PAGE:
El Salvador Wet-Hulled Sumalvador

True to its processing technique the Sumalvador has a heavy body, fresh cedar and forest floor flavors along with plum and baker's cacao signifying the coffee's heavy dose of Bourbon varietal. The finish is smokey, almost like applewood charcoal, and laden with high % cacao in the sense of bitter flavor and even dryness. City+ is ideal.
Out of stock
85.2
  • Process Method Giling Basah
  • Cultivar Bourbon Types
  • Farm Gate Yes
Region Central America
Processing Wet Hulled (Giling Basah)
Drying Method Patio Sun-dried
Lot size 10bags/boxes
Bag size 34.00kg
Packaging GrainPro liner
Farm Gate Yes
Cultivar Detail Bourbon, Pacas
Grade SHB
Appearance .2 d/300gr, 17-18 screen
Roast Recommendations City+ is ideal
Weight 1
Sumalvador is a product of Aida Battle and her farms in Santa Ana, El Salvador. This is unique coffee strictly in the sense of its processing method. In the past we've seen virtually all coffee produced in El Salvador processed in the washed method or wet-processed method. We are now seeing more and more coffees from this origin being processed naturally or even semi-washed and wet hulled which is the case of this particular lot. After being depulped of their cherry skins coffee beans are fermented briefly, washed simply and laid to dry on patios but only to 20-25% moisture with a good percentage of their fruit still intact. After the initial drying the coffee beans are wet hulled meaning that the parchment covering around the bean is removed before drying is finish. This processing method is traditional in Sumatra, hence the name, and leaves the green beans exposed to the elements. Its this final stage in the process that allows for the coffee's wild fruit and forest floor cup characteristics.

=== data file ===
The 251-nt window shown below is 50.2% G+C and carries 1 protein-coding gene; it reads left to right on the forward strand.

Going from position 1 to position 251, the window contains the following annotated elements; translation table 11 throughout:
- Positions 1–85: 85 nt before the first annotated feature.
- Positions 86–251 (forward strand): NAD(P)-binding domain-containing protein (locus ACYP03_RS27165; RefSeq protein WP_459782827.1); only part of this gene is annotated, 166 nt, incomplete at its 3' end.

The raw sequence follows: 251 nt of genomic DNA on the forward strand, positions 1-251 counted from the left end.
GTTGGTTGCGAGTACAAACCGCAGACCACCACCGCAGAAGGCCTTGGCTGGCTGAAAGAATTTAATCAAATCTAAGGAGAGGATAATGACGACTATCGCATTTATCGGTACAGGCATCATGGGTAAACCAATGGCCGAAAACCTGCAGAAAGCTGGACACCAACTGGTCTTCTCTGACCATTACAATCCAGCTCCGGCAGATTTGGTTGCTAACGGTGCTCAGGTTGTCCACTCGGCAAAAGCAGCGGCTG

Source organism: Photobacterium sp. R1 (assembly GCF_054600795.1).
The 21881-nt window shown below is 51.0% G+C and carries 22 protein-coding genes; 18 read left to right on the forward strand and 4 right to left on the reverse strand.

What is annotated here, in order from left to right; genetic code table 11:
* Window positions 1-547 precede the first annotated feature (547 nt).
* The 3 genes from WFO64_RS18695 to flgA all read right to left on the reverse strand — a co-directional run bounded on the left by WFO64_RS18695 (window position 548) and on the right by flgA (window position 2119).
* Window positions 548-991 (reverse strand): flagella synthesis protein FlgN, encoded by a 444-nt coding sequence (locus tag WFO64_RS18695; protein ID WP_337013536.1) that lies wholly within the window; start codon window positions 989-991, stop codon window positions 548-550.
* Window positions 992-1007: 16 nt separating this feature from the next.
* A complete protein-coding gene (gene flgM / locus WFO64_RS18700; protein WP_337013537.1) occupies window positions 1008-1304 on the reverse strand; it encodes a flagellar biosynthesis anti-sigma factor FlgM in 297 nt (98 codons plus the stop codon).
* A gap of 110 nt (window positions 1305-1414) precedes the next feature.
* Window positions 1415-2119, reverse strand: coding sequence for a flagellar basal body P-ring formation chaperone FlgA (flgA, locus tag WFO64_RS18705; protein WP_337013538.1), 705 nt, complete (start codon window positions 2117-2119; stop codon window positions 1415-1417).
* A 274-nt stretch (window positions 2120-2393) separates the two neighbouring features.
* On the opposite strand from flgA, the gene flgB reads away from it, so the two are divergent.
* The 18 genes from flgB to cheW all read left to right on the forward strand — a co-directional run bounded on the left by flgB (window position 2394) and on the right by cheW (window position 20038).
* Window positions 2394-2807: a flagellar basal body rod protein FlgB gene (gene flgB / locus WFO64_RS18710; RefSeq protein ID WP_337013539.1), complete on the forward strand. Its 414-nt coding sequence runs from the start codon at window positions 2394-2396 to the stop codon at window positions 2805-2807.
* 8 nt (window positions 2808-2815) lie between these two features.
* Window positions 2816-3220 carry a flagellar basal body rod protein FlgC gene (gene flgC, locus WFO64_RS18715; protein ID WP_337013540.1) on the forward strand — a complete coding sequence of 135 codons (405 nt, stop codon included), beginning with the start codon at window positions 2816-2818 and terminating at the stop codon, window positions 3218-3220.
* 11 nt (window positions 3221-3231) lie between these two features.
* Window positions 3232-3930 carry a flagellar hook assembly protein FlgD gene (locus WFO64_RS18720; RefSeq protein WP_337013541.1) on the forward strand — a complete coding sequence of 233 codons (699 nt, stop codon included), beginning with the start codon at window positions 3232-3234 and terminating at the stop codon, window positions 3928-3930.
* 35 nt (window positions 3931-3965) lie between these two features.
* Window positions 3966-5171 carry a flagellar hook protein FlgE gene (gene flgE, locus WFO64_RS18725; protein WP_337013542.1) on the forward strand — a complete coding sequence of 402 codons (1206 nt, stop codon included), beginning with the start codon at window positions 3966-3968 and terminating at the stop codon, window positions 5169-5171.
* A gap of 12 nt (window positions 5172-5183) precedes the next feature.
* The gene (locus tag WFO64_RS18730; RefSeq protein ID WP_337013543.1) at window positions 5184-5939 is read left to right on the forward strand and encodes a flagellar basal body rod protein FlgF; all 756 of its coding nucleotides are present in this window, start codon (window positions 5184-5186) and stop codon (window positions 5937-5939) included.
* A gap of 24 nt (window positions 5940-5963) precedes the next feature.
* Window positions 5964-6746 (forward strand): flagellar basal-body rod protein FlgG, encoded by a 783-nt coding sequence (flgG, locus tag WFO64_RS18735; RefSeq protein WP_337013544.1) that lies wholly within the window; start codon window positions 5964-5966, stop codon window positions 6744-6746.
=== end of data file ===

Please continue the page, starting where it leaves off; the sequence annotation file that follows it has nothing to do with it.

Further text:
The dry fragrance of Sumalvador ranges from praline to peach, with a healthy dose of dark cocoa. Caramel-butter aromatics emerge in the wet grounds, with chocolate syrup, cocoa powder, and stone fruit permeating from beneath the crust. The differences in flavor between the City and City+ roasts are dramatic. Raw pipe tobacco and wild fruit set the tone for the City roast's flavor profile. True to its processing technique the Sumalvador has a heavy body though not crystal clear as far as cleanliness goes; fresh cedar and forest floor flavors are marked in both roasts. As the City roast cools more traditional Salvadorian flavors come out i.e. plum and baker's cacao signifying the coffee's heavy dose of Bourbon varietal. The finish is smokey, almost like applewood charcoal, and laden with high % cacao in the sense of bitter flavor and even dryness. The City+ roast showed us considerably more balance and constraint in the flavor profile. The flavor profile is dominated by sweeter creme fraiche flavors, bittersweet cacao but remains tart enough with its tartaric acidity. The cedar and forest floor notes are kept more at bay at City+ as well even though the mouth feel is still lush, full. While the finish reminded me of high % cacao in the City roast I found flavor more along the lines of black walnut in the City+. Sumalvador is best suited for a City+ for Full City+ roast which would also translate into a balanced, semi-sweet espresso; kinda like what you would expect to get in Italy even though you won't.